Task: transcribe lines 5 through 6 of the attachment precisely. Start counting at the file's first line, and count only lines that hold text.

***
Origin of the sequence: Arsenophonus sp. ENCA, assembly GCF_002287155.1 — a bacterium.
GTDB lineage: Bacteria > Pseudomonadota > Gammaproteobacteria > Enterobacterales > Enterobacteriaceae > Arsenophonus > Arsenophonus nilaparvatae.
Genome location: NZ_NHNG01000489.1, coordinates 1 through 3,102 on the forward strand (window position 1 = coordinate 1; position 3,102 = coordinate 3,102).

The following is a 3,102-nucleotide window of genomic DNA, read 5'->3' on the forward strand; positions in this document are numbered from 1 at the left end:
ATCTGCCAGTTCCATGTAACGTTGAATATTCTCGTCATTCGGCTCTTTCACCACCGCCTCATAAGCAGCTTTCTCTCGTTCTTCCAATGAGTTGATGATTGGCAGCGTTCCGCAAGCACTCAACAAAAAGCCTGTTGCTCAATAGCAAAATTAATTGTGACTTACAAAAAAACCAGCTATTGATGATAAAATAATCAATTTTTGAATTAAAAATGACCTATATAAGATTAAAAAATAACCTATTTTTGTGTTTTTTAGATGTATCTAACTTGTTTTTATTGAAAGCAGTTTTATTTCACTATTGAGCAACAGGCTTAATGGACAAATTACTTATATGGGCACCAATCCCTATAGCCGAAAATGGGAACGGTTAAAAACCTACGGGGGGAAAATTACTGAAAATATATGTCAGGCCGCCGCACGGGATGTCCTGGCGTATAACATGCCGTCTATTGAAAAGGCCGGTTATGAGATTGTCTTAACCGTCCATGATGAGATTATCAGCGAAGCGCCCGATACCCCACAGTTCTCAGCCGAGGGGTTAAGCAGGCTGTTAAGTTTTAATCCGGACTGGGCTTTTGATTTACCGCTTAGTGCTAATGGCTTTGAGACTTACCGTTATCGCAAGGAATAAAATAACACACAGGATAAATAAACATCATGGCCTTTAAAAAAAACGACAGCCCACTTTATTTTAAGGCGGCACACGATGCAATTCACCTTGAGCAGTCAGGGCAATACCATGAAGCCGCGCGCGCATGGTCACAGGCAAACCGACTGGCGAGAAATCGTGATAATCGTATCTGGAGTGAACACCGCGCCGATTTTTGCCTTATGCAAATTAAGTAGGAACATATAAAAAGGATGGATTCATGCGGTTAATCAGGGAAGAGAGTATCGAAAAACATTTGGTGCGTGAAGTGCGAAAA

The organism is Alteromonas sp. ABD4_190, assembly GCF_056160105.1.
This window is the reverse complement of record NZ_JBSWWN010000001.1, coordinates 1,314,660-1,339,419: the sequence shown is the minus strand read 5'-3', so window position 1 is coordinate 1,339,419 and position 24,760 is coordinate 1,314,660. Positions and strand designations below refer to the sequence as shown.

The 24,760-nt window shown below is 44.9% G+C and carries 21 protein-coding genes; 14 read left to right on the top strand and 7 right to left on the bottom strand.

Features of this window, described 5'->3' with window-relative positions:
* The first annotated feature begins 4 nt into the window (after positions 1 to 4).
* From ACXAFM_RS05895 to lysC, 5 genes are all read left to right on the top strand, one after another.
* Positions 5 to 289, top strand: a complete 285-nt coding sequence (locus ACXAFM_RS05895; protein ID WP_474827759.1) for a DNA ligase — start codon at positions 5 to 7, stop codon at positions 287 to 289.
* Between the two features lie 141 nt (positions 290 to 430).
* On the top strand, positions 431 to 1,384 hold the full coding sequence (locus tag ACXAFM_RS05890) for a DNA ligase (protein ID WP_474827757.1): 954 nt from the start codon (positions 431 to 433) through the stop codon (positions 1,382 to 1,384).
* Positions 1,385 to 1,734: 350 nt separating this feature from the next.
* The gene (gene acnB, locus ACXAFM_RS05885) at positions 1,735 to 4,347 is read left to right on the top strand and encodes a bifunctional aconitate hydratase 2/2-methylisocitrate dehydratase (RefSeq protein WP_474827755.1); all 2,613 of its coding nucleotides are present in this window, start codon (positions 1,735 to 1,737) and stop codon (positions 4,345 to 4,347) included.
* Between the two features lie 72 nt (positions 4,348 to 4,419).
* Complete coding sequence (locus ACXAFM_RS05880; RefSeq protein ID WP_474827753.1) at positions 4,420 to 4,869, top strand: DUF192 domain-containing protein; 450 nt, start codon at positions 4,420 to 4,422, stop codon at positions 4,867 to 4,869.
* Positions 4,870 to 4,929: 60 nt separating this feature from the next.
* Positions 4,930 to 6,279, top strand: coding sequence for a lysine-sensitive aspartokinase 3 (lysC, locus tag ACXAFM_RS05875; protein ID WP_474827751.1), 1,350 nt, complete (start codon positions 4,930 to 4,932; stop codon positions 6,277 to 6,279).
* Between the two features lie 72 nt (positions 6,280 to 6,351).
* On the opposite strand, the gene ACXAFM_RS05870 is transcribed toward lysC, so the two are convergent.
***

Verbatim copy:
ATCTGCCAGTTCCATGTAACGTTGAATATTCTCGTCATTCGGCTCTTTCACCACCGCCTCATAAGCAGCTTTCTCTCGTTCTTCCAATGAGTTGATGATTGGCAGCGTTCCGCAAGCACTCAACAAAAAGCCTGTTGCTCAATAGCAAAATTAATTGTGACTTACAAAAAAACCAGCTATTGATGATAAAATAATCAATTTTTGAATTAAAAATGACCTATATAAGATTAAAAAATAACCTATTTTTGTGTTTTTTAGATGTATCTAACTTGTTTTTATTGAAAGCAGTTTTATTTCACTATTGAGCAACAGGCTTAATGGACAAATTACTTATATGGGCACCAATCCCTATAGCCGAAAATGGGAACGGTTAAAAACCTACGGGGGGAAAATTACTGAAAATATATGTCAGGCCGCCGCACGGGATGTCCTGGCGTATAACATGCCGTCTATTGAAAAGGCCGGTTATGAGATTGTCTTAACCGTCCATGATGAGATTATCAGCGAAGCGCCCGATACCCCACAGTTCTCAGCCGAGGGGTTAAGCAGGCTGTTAAGTTTTAATCCGGACTGGGCTTTTGATTTACCGCTTAGTGCTAATGGCTTTGAGACTTACCGTTATCGCAAGGAATAAAATAACACACAGGATAAATAAACATCATGGCCTTTAAAAAAAACGACAGCCCACTTTATTTTAAGGCGGCACACGATGCAATTCACCTTGAGCAGTCAGGGCAATACCATGAAGCCGCGCGCGCATGGTCACAGGCAAACCGACTGGCGAGAAATCGTGATAATCGTATCTGGAGTGAACACCGCGCCGATTTTTGCCTTATGCAAATTAAGTAGGAACATATAAAAAGGATGGATTCATGCGGTTAATCAGGGAAGAGAGTATCGAAAAACATTTGGTGCGTGAAGTGCGAAAA

The organism is Alteromonas sp. ABD4_190, assembly GCF_056160105.1.